Balance is a component of all movement, and combining it with your mobility training preworkout reinforces equilibrium in your kinetic chain and improves stability, alignment, strength and flexibility. It also can help prevent injury, hone focus, boost body awareness and train patience.
Do these moves in order as part of your warm-up routine. Numbers 1, 2, 4 and 5 train mobility/balance, and numbers 3 and 6 are grounded recovery moves to give you a little break.
6 Moves to Boost Balance and Mobility
1. Hips and Backbend
Complete five to eight reps per side. Kneel on the floor and then bring one leg in front of you, placing your foot flat on the floor with your knee at a 90-degree angle. Turn the toes of your rear leg under and reach both arms straight up toward the sky, elbows by your ears. Drive into your forward foot and rear toes and rise up off the floor. Lift your sternum up as you bend backward slightly and draw your elbows down and out to the sides. Reverse the steps to return to the floor.
Balance Better: Turn your forward foot outward a bit to create a more stable base and deepen mobility.
Complete five to eight reps per side. Stand on one leg with your knee straight but not locked. Bend your opposite knee and place your foot (flexed) on top of your standing leg above your knee, making a figure-4. Extend both arms straight up overhead, find your balance, then slowly bend your standing knee, squatting as low as you can while keeping your hips square and your foot flat on the floor. Hold for two seconds at the bottom, then extend your leg to rise to the start. Complete all reps on one side, then switch.
Balance Better: Look straight ahead, not at the floor. You also can hold onto a door frame or a chair with one hand to help out.
3. Fold and Extend
Complete five to eight reps. Stand with your feet hip-width apart and slowly fold forward as far as you can, with the aim of grasping the backs of your legs with your hands. Pause two seconds, then place your hands on your shins and lift your torso halfway up — tailbone toward the ceiling, chest to the front — while keeping your back and arms straight. Hold two seconds, then fold back down.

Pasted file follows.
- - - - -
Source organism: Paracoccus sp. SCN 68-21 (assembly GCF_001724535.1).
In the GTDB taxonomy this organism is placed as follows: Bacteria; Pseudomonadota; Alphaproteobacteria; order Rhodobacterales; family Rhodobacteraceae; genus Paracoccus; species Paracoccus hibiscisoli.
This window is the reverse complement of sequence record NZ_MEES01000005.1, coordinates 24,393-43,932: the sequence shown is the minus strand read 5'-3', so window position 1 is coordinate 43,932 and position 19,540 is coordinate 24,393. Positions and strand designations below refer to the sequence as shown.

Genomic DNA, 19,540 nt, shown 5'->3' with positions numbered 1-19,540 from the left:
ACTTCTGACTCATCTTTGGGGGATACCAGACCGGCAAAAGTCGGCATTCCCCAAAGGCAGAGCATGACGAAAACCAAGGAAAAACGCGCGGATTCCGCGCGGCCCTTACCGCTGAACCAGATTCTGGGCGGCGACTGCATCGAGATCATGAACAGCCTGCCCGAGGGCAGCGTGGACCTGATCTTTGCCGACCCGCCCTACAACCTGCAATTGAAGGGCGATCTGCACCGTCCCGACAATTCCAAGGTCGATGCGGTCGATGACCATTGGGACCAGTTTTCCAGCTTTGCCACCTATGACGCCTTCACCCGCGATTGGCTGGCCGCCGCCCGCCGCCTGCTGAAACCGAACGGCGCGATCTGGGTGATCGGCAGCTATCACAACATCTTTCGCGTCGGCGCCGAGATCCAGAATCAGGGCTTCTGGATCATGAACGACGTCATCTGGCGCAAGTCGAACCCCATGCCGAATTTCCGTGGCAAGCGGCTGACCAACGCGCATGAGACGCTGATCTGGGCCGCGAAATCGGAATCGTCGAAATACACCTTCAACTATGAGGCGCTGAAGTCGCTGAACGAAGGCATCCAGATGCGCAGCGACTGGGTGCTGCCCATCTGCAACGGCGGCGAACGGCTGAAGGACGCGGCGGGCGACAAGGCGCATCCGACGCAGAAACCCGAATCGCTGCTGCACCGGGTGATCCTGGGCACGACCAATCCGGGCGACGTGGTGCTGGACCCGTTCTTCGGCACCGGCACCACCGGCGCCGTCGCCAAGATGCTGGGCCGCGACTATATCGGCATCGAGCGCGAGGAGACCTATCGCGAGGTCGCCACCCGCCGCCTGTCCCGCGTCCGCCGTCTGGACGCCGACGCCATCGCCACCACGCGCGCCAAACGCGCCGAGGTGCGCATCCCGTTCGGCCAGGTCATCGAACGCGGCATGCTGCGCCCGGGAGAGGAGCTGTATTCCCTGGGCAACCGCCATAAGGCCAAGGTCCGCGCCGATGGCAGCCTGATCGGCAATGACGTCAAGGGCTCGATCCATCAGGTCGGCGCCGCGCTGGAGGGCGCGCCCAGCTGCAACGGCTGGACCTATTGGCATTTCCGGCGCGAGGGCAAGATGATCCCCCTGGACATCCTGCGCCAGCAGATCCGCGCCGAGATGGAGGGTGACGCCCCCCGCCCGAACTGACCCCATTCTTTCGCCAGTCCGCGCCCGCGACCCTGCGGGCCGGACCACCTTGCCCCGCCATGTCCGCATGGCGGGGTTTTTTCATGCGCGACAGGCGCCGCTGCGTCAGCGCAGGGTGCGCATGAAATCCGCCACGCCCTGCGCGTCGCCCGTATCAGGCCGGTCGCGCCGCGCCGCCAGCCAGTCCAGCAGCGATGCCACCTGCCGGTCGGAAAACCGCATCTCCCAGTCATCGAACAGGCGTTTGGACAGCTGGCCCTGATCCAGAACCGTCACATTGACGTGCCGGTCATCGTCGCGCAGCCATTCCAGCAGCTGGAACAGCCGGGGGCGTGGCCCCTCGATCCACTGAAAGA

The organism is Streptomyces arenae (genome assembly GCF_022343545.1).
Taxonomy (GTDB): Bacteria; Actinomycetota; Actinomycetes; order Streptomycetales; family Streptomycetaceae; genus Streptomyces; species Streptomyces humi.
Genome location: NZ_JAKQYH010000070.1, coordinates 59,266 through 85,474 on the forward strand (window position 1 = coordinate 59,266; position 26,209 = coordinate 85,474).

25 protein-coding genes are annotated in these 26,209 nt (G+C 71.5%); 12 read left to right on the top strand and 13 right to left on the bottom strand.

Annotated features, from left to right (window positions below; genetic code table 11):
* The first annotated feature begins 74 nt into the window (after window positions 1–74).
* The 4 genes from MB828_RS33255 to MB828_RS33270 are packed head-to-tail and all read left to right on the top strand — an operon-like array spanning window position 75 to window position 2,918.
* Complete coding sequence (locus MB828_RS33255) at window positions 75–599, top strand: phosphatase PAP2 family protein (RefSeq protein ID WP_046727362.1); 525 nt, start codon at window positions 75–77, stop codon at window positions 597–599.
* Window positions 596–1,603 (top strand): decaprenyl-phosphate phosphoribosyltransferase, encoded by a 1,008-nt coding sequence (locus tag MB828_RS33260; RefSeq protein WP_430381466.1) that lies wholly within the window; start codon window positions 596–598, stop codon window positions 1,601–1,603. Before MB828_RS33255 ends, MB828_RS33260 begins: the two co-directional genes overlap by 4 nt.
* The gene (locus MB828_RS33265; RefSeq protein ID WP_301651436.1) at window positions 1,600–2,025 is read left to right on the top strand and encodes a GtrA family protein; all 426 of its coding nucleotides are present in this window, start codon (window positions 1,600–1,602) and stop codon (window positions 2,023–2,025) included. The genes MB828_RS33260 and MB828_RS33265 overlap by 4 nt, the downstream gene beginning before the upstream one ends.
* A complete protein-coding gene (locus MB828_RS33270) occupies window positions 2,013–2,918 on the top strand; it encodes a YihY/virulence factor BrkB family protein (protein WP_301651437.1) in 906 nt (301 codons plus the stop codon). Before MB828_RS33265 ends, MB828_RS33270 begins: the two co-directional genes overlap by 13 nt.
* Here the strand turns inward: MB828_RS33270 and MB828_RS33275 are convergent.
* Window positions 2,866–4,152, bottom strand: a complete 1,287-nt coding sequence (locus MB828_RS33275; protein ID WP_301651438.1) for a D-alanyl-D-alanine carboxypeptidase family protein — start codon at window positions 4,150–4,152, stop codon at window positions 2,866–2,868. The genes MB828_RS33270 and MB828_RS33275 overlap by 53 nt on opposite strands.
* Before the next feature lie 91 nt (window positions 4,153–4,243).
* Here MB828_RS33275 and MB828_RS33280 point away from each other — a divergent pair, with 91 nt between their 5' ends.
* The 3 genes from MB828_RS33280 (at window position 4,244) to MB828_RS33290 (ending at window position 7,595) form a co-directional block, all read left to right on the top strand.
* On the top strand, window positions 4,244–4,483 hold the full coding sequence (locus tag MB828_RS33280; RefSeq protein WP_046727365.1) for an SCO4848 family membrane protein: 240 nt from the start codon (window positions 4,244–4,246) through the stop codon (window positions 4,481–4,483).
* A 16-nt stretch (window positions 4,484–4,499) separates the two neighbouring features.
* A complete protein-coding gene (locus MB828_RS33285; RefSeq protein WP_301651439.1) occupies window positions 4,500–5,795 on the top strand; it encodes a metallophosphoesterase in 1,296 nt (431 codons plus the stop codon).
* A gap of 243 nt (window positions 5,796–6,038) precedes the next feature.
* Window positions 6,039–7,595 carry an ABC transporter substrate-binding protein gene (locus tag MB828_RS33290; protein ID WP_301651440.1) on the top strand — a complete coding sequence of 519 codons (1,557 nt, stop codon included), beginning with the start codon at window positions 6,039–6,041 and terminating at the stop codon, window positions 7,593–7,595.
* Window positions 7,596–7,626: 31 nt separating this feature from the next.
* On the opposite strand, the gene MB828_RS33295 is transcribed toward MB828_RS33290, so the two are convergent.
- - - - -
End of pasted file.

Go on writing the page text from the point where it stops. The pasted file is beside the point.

More Mobility If you are unable to flatten your back completely, position a chair in front of you and place your hands on top of the chair instead of your shins to allow for better extension.
4. Internal/External Hip Rotation
Complete five to eight reps per side. Stand on your right leg with your knee straight but soft. Extend your left leg behind you with your foot flexed, and place your hands on your hips. Hinge from your hips to fold forward, simultaneously lifting your left leg parallel to the floor. From here, open your hips and torso slowly to the left, pausing briefly at your max range of motion. Return to the start, then continue to turn your hips and torso down and in toward your right knee as far as you can. Return to the center. Do all reps on one side, then switch.
Balance Better: Imagine that your standing foot is a suction cup and try to “grip” the ground with your toes.
5. Dancer’s Stretch
Hold 30 seconds per side. Grab a thick resistance-band loop or a yoga strap tied together in a loop. Shift your weight into your right leg, bend your left knee and loop the band over the top of your left foot. Hold the end of the band with both hands over your left shoulder and actively press down into the band and away with your left foot as you fold forward, keeping your standing leg firm and your hips square. Pause and hold at your max range of motion, then slowly return to the start. Repeat on the other side.
Balance Better: Keep your hips square to prevent tipping side to side and focus forward, not down at your feet.
6. Pelvic Floor Squat
Hold 30 seconds. Stand with your feet shoulder-width apart and your legs turned out from your hips. Keep your back straight and your heels on the floor, and drop down into a low squat. Place your elbows and upper arms on the insides of your thighs, and make your hands into fists. Press your knuckles together to open your legs and hips to the sides.
More Mobility: If you can’t keep your heels on the floor, place them on a rolled-up yoga mat or blanket to achieve full squat depth.